A Vision of the Future of Higher Education

Every new generation sees changes in the landscape of higher education, but the essential tenets have always remained the same. Students live in dorms or student apartments and go every day to sit in classrooms where they hear lectures from professors.

However, many things we used to take for granted about the college experience may be changing. In fact, the higher education of future generations may be unrecognizable to those of us who came of age in the 20th century.

Here are some of the changes that seem to be emerging.

Adaptive learning

We are already witnessing technologies that adapt to learner needs. These tools can track student progress, making learning far more personalized. Students will no longer have to adjust to the lecture styles of various instructors. Instead, their online teachers will easily adapt to them. As AI (Artificial Intelligence) becomes more advanced, technology will adapt even more intuitively, responding to physical gestures and facial expressions.

Changes in concepts of the classroom space

The increasing popularity of the flipped/blended classroom models foreshadows a reimagining of the classroom space as we know it. Universities will investigate more creative approaches to learning spaces, similar to the global microcampuses proposed recently by the University of Arizona. As devices become smaller, classrooms themselves may be equipped with “smart” functions, able to adjust to the students that enter them as well as to connect to a wide range of teaching materials from around the world.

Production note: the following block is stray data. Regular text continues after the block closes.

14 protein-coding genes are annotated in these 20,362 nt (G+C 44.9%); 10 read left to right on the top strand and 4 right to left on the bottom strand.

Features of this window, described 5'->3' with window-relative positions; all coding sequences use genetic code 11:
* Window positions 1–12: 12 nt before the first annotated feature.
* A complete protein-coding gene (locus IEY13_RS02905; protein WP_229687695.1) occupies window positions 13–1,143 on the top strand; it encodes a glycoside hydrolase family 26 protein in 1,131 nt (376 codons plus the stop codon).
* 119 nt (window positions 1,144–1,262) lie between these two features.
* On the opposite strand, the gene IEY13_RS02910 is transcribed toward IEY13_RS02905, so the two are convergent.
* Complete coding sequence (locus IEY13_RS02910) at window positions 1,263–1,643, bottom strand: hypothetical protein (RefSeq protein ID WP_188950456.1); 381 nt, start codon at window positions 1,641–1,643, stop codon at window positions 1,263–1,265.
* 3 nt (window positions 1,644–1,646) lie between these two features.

Equity around the globe

Institutions of higher learning are taking on the mission of making education accessible to students from a wide variety of ethnic, cultural and economic backgrounds. Massive Online Open Courses (MOOCs) have opened up a whole world to people that never could have considered a college education before. Although some issues of digital equity still remain, future generations will find educational opportunities increasingly available to the geographically remote and the economically disadvantaged, leveling the playing field to a greater degree than ever.


Technological advances have broken down walls, connecting students to real-world problem-solving and to leaders in their chosen field. Soon, possibilities for partnership between academia and the corporate world will surpass what anyone could have previously imagined. In addition, students and instructors will have the capacity to problem-solve together, resulting in deeper and more relevant learning experiences.

It seems clear that higher education of the future will turn our expectations upside down in many ways. It’s time to prepare to meet this brave new world.

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